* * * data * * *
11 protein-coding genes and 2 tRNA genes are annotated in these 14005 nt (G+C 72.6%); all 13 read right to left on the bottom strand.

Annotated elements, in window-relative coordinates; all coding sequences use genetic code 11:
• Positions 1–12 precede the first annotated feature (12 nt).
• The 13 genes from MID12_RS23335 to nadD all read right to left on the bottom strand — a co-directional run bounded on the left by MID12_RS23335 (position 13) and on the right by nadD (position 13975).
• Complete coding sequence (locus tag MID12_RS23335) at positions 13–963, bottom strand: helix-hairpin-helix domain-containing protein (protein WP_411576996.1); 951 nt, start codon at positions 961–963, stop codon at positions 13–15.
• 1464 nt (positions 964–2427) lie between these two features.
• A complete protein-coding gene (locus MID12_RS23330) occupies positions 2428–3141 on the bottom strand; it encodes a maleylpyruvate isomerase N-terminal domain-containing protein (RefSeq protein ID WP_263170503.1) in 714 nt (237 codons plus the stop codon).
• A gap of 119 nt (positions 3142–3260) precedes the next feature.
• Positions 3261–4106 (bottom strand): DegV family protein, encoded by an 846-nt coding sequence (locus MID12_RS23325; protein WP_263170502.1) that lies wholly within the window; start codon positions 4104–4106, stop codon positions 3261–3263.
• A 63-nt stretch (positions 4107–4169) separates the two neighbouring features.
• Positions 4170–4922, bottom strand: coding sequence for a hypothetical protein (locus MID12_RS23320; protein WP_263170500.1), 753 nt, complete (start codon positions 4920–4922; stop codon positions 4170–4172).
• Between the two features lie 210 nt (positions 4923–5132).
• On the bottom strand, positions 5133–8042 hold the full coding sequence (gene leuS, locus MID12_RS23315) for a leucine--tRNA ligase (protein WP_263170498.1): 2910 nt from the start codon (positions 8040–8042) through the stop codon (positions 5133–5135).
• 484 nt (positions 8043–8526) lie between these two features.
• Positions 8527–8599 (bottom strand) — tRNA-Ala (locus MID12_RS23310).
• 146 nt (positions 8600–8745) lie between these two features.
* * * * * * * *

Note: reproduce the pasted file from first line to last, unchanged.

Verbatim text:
11 protein-coding genes and 2 tRNA genes are annotated in these 14005 nt (G+C 72.6%); all 13 read right to left on the bottom strand.

Annotated elements, in window-relative coordinates; all coding sequences use genetic code 11:
• Positions 1–12 precede the first annotated feature (12 nt).
• The 13 genes from MID12_RS23335 to nadD all read right to left on the bottom strand — a co-directional run bounded on the left by MID12_RS23335 (position 13) and on the right by nadD (position 13975).
• Complete coding sequence (locus tag MID12_RS23335) at positions 13–963, bottom strand: helix-hairpin-helix domain-containing protein (protein WP_411576996.1); 951 nt, start codon at positions 961–963, stop codon at positions 13–15.
• 1464 nt (positions 964–2427) lie between these two features.
• A complete protein-coding gene (locus MID12_RS23330) occupies positions 2428–3141 on the bottom strand; it encodes a maleylpyruvate isomerase N-terminal domain-containing protein (RefSeq protein ID WP_263170503.1) in 714 nt (237 codons plus the stop codon).
• A gap of 119 nt (positions 3142–3260) precedes the next feature.
• Positions 3261–4106 (bottom strand): DegV family protein, encoded by an 846-nt coding sequence (locus MID12_RS23325; protein WP_263170502.1) that lies wholly within the window; start codon positions 4104–4106, stop codon positions 3261–3263.
• A 63-nt stretch (positions 4107–4169) separates the two neighbouring features.
• Positions 4170–4922, bottom strand: coding sequence for a hypothetical protein (locus MID12_RS23320; protein WP_263170500.1), 753 nt, complete (start codon positions 4920–4922; stop codon positions 4170–4172).
• Between the two features lie 210 nt (positions 4923–5132).
• On the bottom strand, positions 5133–8042 hold the full coding sequence (gene leuS, locus MID12_RS23315) for a leucine--tRNA ligase (protein WP_263170498.1): 2910 nt from the start codon (positions 8040–8042) through the stop codon (positions 5133–5135).
• 484 nt (positions 8043–8526) lie between these two features.
• Positions 8527–8599 (bottom strand) — tRNA-Ala (locus MID12_RS23310).
• 146 nt (positions 8600–8745) lie between these two features.